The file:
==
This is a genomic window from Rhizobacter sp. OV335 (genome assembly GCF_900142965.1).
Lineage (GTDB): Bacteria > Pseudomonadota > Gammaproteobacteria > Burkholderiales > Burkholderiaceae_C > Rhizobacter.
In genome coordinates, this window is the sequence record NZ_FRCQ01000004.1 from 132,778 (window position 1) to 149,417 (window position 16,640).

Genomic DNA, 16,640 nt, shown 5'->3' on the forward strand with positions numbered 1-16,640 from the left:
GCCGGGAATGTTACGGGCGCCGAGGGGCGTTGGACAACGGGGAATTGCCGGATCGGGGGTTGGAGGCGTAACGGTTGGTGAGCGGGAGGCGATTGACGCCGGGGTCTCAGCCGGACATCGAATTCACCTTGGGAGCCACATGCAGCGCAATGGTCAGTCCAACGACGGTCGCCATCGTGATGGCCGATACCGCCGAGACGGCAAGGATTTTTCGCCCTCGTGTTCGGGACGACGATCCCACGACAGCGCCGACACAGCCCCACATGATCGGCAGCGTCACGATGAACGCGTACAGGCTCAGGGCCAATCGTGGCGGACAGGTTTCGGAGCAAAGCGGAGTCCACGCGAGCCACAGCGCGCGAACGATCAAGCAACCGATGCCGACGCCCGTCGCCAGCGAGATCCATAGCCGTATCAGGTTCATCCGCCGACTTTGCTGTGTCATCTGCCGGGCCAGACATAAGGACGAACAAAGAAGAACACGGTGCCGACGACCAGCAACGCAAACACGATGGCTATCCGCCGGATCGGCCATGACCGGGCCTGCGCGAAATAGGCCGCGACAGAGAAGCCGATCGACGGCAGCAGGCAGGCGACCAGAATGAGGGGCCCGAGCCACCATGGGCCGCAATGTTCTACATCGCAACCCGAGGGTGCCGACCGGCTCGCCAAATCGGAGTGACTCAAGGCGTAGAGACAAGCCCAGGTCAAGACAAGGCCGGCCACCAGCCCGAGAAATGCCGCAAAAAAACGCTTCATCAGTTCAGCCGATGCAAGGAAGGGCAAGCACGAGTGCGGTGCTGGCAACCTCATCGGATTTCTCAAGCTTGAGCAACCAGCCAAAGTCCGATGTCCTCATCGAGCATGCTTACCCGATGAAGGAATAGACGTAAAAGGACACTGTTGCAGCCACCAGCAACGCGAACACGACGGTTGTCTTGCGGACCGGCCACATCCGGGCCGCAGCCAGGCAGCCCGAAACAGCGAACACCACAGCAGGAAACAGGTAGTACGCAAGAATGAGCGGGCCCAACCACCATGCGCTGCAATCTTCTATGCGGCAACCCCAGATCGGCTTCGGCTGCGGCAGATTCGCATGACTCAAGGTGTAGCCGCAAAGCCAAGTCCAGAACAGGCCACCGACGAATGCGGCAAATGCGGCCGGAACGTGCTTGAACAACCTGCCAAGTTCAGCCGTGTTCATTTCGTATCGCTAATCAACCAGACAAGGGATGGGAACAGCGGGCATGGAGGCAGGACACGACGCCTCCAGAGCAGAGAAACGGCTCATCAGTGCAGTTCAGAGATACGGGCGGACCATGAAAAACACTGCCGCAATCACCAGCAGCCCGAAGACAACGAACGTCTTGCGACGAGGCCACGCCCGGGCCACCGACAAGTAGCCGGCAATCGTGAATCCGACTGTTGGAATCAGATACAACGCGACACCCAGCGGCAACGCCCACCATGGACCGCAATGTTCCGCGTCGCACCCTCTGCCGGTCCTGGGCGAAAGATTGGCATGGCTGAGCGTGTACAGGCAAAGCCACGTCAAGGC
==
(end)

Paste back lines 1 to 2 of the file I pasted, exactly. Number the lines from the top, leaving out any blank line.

This is a genomic window from Rhizobacter sp. OV335 (genome assembly GCF_900142965.1).
Lineage (GTDB): Bacteria > Pseudomonadota > Gammaproteobacteria > Burkholderiales > Burkholderiaceae_C > Rhizobacter.